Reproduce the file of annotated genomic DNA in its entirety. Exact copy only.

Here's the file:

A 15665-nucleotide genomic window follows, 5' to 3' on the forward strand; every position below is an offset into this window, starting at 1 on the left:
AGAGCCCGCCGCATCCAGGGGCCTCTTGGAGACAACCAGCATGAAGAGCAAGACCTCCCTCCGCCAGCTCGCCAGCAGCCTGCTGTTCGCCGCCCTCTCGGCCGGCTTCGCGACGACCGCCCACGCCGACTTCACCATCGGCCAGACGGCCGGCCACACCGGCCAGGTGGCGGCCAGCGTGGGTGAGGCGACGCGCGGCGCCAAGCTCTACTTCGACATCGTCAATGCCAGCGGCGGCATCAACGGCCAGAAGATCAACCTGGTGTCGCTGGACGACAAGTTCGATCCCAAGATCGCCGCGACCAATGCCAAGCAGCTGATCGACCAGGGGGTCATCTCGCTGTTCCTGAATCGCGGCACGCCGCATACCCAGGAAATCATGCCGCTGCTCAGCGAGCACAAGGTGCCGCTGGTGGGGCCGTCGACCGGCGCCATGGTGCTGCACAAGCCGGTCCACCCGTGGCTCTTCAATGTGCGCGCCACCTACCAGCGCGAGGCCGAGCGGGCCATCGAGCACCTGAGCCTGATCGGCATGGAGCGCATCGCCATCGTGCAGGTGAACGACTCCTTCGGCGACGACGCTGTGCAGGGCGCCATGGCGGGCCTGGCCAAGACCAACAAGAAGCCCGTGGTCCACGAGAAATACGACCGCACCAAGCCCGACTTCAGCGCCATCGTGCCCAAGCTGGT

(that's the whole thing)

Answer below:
A 15665-nucleotide genomic window follows, 5' to 3' on the forward strand; every position below is an offset into this window, starting at 1 on the left:
AGAGCCCGCCGCATCCAGGGGCCTCTTGGAGACAACCAGCATGAAGAGCAAGACCTCCCTCCGCCAGCTCGCCAGCAGCCTGCTGTTCGCCGCCCTCTCGGCCGGCTTCGCGACGACCGCCCACGCCGACTTCACCATCGGCCAGACGGCCGGCCACACCGGCCAGGTGGCGGCCAGCGTGGGTGAGGCGACGCGCGGCGCCAAGCTCTACTTCGACATCGTCAATGCCAGCGGCGGCATCAACGGCCAGAAGATCAACCTGGTGTCGCTGGACGACAAGTTCGATCCCAAGATCGCCGCGACCAATGCCAAGCAGCTGATCGACCAGGGGGTCATCTCGCTGTTCCTGAATCGCGGCACGCCGCATACCCAGGAAATCATGCCGCTGCTCAGCGAGCACAAGGTGCCGCTGGTGGGGCCGTCGACCGGCGCCATGGTGCTGCACAAGCCGGTCCACCCGTGGCTCTTCAATGTGCGCGCCACCTACCAGCGCGAGGCCGAGCGGGCCATCGAGCACCTGAGCCTGATCGGCATGGAGCGCATCGCCATCGTGCAGGTGAACGACTCCTTCGGCGACGACGCTGTGCAGGGCGCCATGGCGGGCCTGGCCAAGACCAACAAGAAGCCCGTGGTCCACGAGAAATACGACCGCACCAAGCCCGACTTCAGCGCCATCGTGCCCAAGCTGGT